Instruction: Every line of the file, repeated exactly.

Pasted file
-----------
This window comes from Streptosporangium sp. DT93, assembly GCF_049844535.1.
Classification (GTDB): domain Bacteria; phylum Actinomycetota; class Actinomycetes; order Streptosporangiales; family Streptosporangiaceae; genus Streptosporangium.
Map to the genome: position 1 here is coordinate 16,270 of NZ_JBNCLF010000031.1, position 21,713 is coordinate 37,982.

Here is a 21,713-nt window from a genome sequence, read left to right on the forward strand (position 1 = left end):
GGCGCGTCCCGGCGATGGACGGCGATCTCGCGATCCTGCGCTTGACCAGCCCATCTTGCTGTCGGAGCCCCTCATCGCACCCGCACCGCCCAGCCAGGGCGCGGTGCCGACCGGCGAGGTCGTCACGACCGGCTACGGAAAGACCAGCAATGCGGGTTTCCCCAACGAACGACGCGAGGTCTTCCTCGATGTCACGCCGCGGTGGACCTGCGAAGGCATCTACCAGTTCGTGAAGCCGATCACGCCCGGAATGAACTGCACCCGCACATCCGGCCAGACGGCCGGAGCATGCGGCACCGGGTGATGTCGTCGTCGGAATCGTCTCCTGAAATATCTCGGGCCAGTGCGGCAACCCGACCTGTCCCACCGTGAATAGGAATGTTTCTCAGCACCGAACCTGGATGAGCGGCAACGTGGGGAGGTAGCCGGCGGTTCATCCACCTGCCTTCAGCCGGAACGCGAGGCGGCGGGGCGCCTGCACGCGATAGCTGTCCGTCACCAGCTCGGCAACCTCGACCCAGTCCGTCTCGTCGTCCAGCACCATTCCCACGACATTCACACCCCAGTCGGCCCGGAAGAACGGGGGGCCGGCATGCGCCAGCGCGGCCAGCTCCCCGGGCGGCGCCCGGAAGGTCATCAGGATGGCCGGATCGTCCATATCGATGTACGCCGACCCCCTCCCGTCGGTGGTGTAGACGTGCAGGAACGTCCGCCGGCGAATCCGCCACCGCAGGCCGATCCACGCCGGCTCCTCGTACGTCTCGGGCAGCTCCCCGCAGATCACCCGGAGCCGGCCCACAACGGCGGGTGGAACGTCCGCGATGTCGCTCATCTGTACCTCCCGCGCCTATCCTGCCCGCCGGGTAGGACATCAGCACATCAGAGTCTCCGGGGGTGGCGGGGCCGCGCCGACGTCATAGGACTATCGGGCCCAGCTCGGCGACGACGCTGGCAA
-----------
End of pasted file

This window comes from Streptosporangium sp. DT93, assembly GCF_049844535.1.
Classification (GTDB): domain Bacteria; phylum Actinomycetota; class Actinomycetes; order Streptosporangiales; family Streptosporangiaceae; genus Streptosporangium.
Map to the genome: position 1 here is coordinate 16,270 of NZ_JBNCLF010000031.1, position 21,713 is coordinate 37,982.

Here is a 21,713-nt window from a genome sequence, read left to right on the forward strand (position 1 = left end):
GGCGCGTCCCGGCGATGGACGGCGATCTCGCGATCCTGCGCTTGACCAGCCCATCTTGCTGTCGGAGCCCCTCATCGCACCCGCACCGCCCAGCCAGGGCGCGGTGCCGACCGGCGAGGTCGTCACGACCGGCTACGGAAAGACCAGCAATGCGGGTTTCCCCAACGAACGACGCGAGGTCTTCCTCGATGTCACGCCGCGGTGGACCTGCGAAGGCATCTACCAGTTCGTGAAGCCGATCACGCCCGGAATGAACTGCACCCGCACATCCGGCCAGACGGCCGGAGCATGCGGCACCGGGTGATGTCGTCGTCGGAATCGTCTCCTGAAATATCTCGGGCCAGTGCGGCAACCCGACCTGTCCCACCGTGAATAGGAATGTTTCTCAGCACCGAACCTGGATGAGCGGCAACGTGGGGAGGTAGCCGGCGGTTCATCCACCTGCCTTCAGCCGGAACGCGAGGCGGCGGGGCGCCTGCACGCGATAGCTGTCCGTCACCAGCTCGGCAACCTCGACCCAGTCCGTCTCGTCGTCCAGCACCATTCCCACGACATTCACACCCCAGTCGGCCCGGAAGAACGGGGGGCCGGCATGCGCCAGCGCGGCCAGCTCCCCGGGCGGCGCCCGGAAGGTCATCAGGATGGCCGGATCGTCCATATCGATGTACGCCGACCCCCTCCCGTCGGTGGTGTAGACGTGCAGGAACGTCCGCCGGCGAATCCGCCACCGCAGGCCGATCCACGCCGGCTCCTCGTACGTCTCGGGCAGCTCCCCGCAGATCACCCGGAGCCGGCCCACAACGGCGGGTGGAACGTCCGCGATGTCGCTCATCTGTACCTCCCGCGCCTATCCTGCCCGCCGGGTAGGACATCAGCACATCAGAGTCTCCGGGGGTGGCGGGGCCGCGCCGACGTCATAGGACTATCGGGCCCAGCTCGGCGACGACGCTGGCAA